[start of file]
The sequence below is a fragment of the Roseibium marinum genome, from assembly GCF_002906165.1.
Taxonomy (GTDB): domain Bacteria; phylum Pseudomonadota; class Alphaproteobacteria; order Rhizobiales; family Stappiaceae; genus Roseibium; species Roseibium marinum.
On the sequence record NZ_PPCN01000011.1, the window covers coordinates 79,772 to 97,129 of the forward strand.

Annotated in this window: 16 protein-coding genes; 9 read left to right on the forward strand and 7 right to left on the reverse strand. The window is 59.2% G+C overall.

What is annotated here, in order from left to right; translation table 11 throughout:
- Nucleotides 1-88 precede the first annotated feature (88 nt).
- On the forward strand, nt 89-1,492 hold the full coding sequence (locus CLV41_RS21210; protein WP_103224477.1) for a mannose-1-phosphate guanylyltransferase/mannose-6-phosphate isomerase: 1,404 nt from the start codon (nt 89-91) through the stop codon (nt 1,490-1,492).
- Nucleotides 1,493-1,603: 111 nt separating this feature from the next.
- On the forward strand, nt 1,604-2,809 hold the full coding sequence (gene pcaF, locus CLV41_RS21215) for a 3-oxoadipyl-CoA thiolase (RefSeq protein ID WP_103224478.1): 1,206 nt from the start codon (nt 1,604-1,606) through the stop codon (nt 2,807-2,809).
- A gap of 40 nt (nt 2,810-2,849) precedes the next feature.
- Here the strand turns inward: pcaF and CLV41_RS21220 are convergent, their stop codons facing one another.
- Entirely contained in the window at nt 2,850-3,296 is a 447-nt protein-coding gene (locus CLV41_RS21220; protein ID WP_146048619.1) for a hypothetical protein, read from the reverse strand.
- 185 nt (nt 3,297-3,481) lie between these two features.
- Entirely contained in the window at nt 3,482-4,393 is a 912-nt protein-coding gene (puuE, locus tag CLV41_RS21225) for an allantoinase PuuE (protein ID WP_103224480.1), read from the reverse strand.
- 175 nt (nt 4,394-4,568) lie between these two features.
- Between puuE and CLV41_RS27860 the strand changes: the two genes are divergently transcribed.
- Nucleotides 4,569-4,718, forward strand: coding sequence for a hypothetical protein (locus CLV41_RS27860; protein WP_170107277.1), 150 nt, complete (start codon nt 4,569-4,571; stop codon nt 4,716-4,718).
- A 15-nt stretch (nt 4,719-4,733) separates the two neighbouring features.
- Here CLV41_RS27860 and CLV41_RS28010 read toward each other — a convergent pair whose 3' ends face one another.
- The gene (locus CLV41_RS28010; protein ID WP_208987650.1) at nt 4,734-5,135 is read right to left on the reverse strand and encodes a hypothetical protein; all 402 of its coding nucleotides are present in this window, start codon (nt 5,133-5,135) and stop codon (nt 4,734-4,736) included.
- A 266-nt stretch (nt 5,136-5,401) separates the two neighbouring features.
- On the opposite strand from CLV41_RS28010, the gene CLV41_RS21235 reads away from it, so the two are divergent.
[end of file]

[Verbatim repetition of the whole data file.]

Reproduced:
The sequence below is a fragment of the Roseibium marinum genome, from assembly GCF_002906165.1.
Taxonomy (GTDB): domain Bacteria; phylum Pseudomonadota; class Alphaproteobacteria; order Rhizobiales; family Stappiaceae; genus Roseibium; species Roseibium marinum.
On the sequence record NZ_PPCN01000011.1, the window covers coordinates 79,772 to 97,129 of the forward strand.

Annotated in this window: 16 protein-coding genes; 9 read left to right on the forward strand and 7 right to left on the reverse strand. The window is 59.2% G+C overall.

What is annotated here, in order from left to right; translation table 11 throughout:
- Nucleotides 1-88 precede the first annotated feature (88 nt).
- On the forward strand, nt 89-1,492 hold the full coding sequence (locus CLV41_RS21210; protein WP_103224477.1) for a mannose-1-phosphate guanylyltransferase/mannose-6-phosphate isomerase: 1,404 nt from the start codon (nt 89-91) through the stop codon (nt 1,490-1,492).
- Nucleotides 1,493-1,603: 111 nt separating this feature from the next.
- On the forward strand, nt 1,604-2,809 hold the full coding sequence (gene pcaF, locus CLV41_RS21215) for a 3-oxoadipyl-CoA thiolase (RefSeq protein ID WP_103224478.1): 1,206 nt from the start codon (nt 1,604-1,606) through the stop codon (nt 2,807-2,809).
- A gap of 40 nt (nt 2,810-2,849) precedes the next feature.
- Here the strand turns inward: pcaF and CLV41_RS21220 are convergent, their stop codons facing one another.
- Entirely contained in the window at nt 2,850-3,296 is a 447-nt protein-coding gene (locus CLV41_RS21220; protein ID WP_146048619.1) for a hypothetical protein, read from the reverse strand.
- 185 nt (nt 3,297-3,481) lie between these two features.
- Entirely contained in the window at nt 3,482-4,393 is a 912-nt protein-coding gene (puuE, locus tag CLV41_RS21225) for an allantoinase PuuE (protein ID WP_103224480.1), read from the reverse strand.
- 175 nt (nt 4,394-4,568) lie between these two features.
- Between puuE and CLV41_RS27860 the strand changes: the two genes are divergently transcribed.
- Nucleotides 4,569-4,718, forward strand: coding sequence for a hypothetical protein (locus CLV41_RS27860; protein WP_170107277.1), 150 nt, complete (start codon nt 4,569-4,571; stop codon nt 4,716-4,718).
- A 15-nt stretch (nt 4,719-4,733) separates the two neighbouring features.
- Here CLV41_RS27860 and CLV41_RS28010 read toward each other — a convergent pair whose 3' ends face one another.
- The gene (locus CLV41_RS28010; protein ID WP_208987650.1) at nt 4,734-5,135 is read right to left on the reverse strand and encodes a hypothetical protein; all 402 of its coding nucleotides are present in this window, start codon (nt 5,133-5,135) and stop codon (nt 4,734-4,736) included.
- A 266-nt stretch (nt 5,136-5,401) separates the two neighbouring features.
- On the opposite strand from CLV41_RS28010, the gene CLV41_RS21235 reads away from it, so the two are divergent.